Taglines position your brand. They are a few descriptive words that set your business apart from the competition and arouse consumer interest. Exceptional taglines can remind potential customers about your brand without mentioning your product, service or company name. Remember ‘When you care enough to send the very best,’ ‘The quicker picker-upper,’ ‘We try harder’ and ‘Just do it!’? (Hallmark, Bounty, Avis and Nike.)
Basically, a tagline should communicate your company’s positioning. What is the unique benefit that your product or service offers your target audience? Remember the 7-Up tagline, ‘The Uncola’? These two words clearly identified the positioning of 7-Up as different from cola drinks. It was memorable since the words could not have been used to describe another soft drink at that time.
This is vital to a good tagline – It is clear which product it defines. Thinkmor, a frequent contributor to KHE whose expertise is in branding, reiterated this thought in the KHE Forum question. “The test of any good tagline [is that it] should be perceived as totally incompatible under a competitor’s brand name.”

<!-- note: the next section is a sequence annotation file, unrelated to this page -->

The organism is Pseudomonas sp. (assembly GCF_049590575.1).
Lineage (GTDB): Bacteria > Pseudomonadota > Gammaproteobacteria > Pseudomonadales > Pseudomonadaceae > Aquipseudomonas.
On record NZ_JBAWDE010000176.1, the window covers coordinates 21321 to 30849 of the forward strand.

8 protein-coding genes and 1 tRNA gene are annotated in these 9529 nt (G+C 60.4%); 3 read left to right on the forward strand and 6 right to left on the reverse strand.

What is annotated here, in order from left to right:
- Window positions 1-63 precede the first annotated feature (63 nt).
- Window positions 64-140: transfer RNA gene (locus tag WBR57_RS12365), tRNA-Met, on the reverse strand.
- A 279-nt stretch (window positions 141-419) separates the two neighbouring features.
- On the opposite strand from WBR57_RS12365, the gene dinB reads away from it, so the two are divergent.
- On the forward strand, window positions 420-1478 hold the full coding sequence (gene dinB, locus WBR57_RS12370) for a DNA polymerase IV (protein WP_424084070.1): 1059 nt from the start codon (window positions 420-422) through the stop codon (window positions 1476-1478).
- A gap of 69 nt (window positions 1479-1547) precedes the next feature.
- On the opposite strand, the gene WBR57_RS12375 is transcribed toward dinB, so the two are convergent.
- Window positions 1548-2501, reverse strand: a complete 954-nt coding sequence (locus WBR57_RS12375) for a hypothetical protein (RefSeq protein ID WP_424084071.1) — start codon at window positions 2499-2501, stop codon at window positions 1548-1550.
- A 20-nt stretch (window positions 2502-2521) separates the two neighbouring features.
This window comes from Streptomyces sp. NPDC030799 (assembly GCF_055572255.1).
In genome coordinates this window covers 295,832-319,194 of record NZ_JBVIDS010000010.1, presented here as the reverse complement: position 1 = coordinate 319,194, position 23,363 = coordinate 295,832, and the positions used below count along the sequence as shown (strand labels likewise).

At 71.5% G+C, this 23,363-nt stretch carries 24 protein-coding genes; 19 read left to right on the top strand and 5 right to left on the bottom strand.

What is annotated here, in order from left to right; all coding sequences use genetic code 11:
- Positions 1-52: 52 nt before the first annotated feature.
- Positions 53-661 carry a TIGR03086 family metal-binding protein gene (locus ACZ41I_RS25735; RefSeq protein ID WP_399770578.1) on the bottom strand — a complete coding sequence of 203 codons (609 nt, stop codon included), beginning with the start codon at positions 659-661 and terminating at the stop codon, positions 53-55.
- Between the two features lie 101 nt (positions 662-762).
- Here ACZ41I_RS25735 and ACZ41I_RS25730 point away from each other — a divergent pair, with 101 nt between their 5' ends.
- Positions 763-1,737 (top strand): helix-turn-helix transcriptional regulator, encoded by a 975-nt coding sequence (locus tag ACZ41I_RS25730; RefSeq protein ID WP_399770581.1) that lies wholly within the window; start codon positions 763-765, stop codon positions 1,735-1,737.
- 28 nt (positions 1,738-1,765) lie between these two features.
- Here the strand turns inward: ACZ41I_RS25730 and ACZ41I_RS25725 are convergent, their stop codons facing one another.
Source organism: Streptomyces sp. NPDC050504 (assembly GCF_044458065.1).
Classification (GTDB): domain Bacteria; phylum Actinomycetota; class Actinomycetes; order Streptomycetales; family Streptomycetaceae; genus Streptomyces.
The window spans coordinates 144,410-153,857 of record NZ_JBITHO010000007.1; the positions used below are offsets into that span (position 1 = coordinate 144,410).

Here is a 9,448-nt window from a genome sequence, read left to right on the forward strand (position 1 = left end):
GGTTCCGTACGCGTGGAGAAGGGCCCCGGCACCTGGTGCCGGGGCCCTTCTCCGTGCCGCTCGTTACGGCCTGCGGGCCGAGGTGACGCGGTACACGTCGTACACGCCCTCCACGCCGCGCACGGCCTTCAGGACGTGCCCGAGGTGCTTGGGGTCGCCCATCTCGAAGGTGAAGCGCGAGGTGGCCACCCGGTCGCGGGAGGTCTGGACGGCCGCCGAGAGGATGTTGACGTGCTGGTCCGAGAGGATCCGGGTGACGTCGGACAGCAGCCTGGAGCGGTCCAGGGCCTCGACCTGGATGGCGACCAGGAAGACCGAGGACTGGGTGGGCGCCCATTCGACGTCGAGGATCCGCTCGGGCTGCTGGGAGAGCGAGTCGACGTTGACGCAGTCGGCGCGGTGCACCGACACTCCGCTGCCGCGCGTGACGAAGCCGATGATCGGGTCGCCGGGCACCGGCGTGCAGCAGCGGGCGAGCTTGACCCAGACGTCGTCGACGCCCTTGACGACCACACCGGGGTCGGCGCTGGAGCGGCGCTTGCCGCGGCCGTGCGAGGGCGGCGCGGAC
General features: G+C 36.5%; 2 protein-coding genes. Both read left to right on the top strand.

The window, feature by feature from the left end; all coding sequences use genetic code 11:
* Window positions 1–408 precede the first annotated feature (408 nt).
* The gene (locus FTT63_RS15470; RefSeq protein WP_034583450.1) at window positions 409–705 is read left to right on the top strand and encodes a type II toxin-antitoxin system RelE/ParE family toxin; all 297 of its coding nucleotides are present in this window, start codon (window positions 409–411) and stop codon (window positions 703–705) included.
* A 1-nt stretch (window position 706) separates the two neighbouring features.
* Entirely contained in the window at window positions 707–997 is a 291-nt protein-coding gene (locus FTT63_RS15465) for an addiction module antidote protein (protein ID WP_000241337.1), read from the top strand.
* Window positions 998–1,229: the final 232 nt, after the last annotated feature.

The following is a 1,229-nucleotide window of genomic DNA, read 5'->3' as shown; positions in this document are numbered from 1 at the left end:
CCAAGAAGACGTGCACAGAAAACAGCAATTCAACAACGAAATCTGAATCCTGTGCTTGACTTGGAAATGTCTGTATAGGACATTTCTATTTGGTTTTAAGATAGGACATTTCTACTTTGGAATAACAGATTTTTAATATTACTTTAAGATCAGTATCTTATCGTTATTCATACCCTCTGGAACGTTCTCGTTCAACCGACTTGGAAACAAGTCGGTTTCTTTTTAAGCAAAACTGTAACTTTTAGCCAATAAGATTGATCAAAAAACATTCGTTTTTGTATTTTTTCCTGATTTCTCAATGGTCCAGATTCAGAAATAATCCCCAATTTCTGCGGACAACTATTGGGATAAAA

“Typically, a tagline is used to communicate or explain the main positioning benefit the company or brand provides – especially when the company/brand name doesn’t do a particularly good job of communicating that message. In that case, it’s important to go back to the positioning statement and make sure the target audience is clearly and narrowly defined, and the benefit is really one that’s important to that target audience,” Mgoodman, a Top 25 Expert in the KHE Forum, advised in a recent interview.
He later added, “Simply looking for a ‘catchy tagline’ that customers and potential customers will remember is like looking for a joke to open a show. It’s quickly forgotten unless the subject matter and substance are important to the target audience.”
What makes one tagline better than another?
Carrie Shearer is a writer and researcher who has been published in the European Wall Street Journal and other global publications. Before embarking on her second, or is it third career, Carrie spent 25 years in the international petroleum industry, most of it overseas.